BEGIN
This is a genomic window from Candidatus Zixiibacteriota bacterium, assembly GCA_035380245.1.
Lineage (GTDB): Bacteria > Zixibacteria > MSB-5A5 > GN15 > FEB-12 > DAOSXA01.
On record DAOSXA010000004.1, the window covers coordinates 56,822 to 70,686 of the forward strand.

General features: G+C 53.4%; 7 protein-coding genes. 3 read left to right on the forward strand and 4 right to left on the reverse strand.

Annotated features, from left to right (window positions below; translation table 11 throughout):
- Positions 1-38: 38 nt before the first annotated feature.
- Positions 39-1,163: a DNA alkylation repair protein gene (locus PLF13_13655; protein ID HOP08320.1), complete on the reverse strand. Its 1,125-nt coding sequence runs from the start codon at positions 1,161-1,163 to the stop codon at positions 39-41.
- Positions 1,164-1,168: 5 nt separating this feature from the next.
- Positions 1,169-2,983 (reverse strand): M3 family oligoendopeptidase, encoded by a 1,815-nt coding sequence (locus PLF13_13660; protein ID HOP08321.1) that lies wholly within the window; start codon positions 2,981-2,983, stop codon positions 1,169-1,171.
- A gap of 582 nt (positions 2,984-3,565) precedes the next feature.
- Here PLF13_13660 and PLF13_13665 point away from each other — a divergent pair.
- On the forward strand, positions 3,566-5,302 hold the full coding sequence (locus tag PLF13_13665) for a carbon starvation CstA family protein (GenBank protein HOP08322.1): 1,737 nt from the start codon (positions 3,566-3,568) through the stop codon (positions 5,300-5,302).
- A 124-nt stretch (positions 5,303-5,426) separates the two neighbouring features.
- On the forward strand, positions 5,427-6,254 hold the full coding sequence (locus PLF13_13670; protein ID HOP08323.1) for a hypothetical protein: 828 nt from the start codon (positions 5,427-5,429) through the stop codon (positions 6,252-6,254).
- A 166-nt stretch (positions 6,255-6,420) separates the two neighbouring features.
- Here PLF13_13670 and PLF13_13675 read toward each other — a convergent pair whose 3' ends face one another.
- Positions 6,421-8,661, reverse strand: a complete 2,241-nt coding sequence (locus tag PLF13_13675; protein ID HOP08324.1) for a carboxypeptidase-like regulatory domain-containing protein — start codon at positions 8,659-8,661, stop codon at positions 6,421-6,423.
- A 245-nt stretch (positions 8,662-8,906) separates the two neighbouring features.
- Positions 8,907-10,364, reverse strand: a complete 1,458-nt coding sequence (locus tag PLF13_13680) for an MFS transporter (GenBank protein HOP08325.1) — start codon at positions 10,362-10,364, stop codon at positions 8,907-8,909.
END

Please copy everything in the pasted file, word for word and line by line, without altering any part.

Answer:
This is a genomic window from Candidatus Zixiibacteriota bacterium, assembly GCA_035380245.1.
Lineage (GTDB): Bacteria > Zixibacteria > MSB-5A5 > GN15 > FEB-12 > DAOSXA01.
On record DAOSXA010000004.1, the window covers coordinates 56,822 to 70,686 of the forward strand.

General features: G+C 53.4%; 7 protein-coding genes. 3 read left to right on the forward strand and 4 right to left on the reverse strand.

Annotated features, from left to right (window positions below; translation table 11 throughout):
- Positions 1-38: 38 nt before the first annotated feature.
- Positions 39-1,163: a DNA alkylation repair protein gene (locus PLF13_13655; protein ID HOP08320.1), complete on the reverse strand. Its 1,125-nt coding sequence runs from the start codon at positions 1,161-1,163 to the stop codon at positions 39-41.
- Positions 1,164-1,168: 5 nt separating this feature from the next.
- Positions 1,169-2,983 (reverse strand): M3 family oligoendopeptidase, encoded by a 1,815-nt coding sequence (locus PLF13_13660; protein ID HOP08321.1) that lies wholly within the window; start codon positions 2,981-2,983, stop codon positions 1,169-1,171.
- A gap of 582 nt (positions 2,984-3,565) precedes the next feature.
- Here PLF13_13660 and PLF13_13665 point away from each other — a divergent pair.
- On the forward strand, positions 3,566-5,302 hold the full coding sequence (locus tag PLF13_13665) for a carbon starvation CstA family protein (GenBank protein HOP08322.1): 1,737 nt from the start codon (positions 3,566-3,568) through the stop codon (positions 5,300-5,302).
- A 124-nt stretch (positions 5,303-5,426) separates the two neighbouring features.
- On the forward strand, positions 5,427-6,254 hold the full coding sequence (locus PLF13_13670; protein ID HOP08323.1) for a hypothetical protein: 828 nt from the start codon (positions 5,427-5,429) through the stop codon (positions 6,252-6,254).
- A 166-nt stretch (positions 6,255-6,420) separates the two neighbouring features.
- Here PLF13_13670 and PLF13_13675 read toward each other — a convergent pair whose 3' ends face one another.
- Positions 6,421-8,661, reverse strand: a complete 2,241-nt coding sequence (locus tag PLF13_13675; protein ID HOP08324.1) for a carboxypeptidase-like regulatory domain-containing protein — start codon at positions 8,659-8,661, stop codon at positions 6,421-6,423.
- A 245-nt stretch (positions 8,662-8,906) separates the two neighbouring features.
- Positions 8,907-10,364, reverse strand: a complete 1,458-nt coding sequence (locus tag PLF13_13680) for an MFS transporter (GenBank protein HOP08325.1) — start codon at positions 10,362-10,364, stop codon at positions 8,907-8,909.